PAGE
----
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Globe-Trotting

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US President Richard Nixon signed the National Cancer Act in 1971, declaring a "war on cancer," says Katherine Harmon at Scientific American's Observations blog. In the 40 years since, NCI has spent about $90 billion on research and treatment, and national estimates show that the cost of treating cancer in the US in 2010 was a hefty $125 billion. As treatments become more and more targeted and individualized, some of them also become more expensive, Harmon says. The good news is that as researchers continue to study cancer's biology — using new techniques and technologies to identify subtypes of the disease and new pathways for treatment — cancer mortality rates are declining. The bad news is, the total number of new cancer cases is on the rise, climbing to more than 1.5 million in 2010 compared to 1.3 million in 2005, Harmon says. The disease has also become widespread, making "serious inroads into other countries that have far fewer resources to manage it," she adds. In countries with few doctors and even fewer cancer specialists, even forms of cancer that are treatable and have high survival rates in the US will claim many more lives than they do here, adds Science's Martin Enserink.

The Scan

Genome Sequences Reveal Range Mutations in Induced Pluripotent Stem Cells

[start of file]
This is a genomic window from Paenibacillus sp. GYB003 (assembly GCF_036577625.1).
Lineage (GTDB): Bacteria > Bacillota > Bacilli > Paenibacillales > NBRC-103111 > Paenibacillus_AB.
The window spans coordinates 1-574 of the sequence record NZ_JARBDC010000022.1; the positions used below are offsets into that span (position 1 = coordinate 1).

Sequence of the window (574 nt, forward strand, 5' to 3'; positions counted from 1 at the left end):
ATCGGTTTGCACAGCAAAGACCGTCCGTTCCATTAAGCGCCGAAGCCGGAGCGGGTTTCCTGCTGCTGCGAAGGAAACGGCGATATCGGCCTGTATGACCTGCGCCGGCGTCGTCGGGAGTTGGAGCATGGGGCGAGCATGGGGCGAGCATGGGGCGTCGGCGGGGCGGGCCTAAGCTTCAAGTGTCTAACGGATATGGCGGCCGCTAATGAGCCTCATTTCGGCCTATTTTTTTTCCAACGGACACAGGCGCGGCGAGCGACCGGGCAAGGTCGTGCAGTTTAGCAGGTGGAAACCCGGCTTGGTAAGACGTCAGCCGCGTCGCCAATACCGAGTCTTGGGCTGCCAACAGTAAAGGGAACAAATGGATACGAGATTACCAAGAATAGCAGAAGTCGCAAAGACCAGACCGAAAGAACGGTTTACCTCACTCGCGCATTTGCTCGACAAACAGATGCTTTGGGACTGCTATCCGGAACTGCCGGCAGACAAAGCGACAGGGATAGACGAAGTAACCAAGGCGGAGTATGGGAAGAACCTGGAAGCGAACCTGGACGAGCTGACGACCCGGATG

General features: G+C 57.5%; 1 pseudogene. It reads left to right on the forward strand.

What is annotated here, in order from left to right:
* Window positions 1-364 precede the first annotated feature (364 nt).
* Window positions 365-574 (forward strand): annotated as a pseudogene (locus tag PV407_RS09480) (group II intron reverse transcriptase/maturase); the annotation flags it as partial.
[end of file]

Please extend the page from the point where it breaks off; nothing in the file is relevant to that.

Researchers in Nature Genetics detect somatic mutation variation across iPSCs generated from blood or skin fibroblast cell sources, along with selection for BCOR gene mutations.

Researchers Reprogram Plant Roots With Synthetic Genetic Circuit Strategy

Root gene expression was altered with the help of genetic circuits built around a series of synthetic transcriptional regulators in the Nicotiana benthamiana plant in a Science paper.

Infectious Disease Tracking Study Compares Genome Sequencing Approaches

Researchers in BMC Genomics see advantages for capture-based Illumina sequencing and amplicon-based sequencing on the Nanopore instrument, depending on the situation or samples available.

LINE-1 Linked to Premature Aging Conditions

Researchers report in Science Translational Medicine that the accumulation of LINE-1 RNA contributes to premature aging conditions and that symptoms can be improved by targeting them.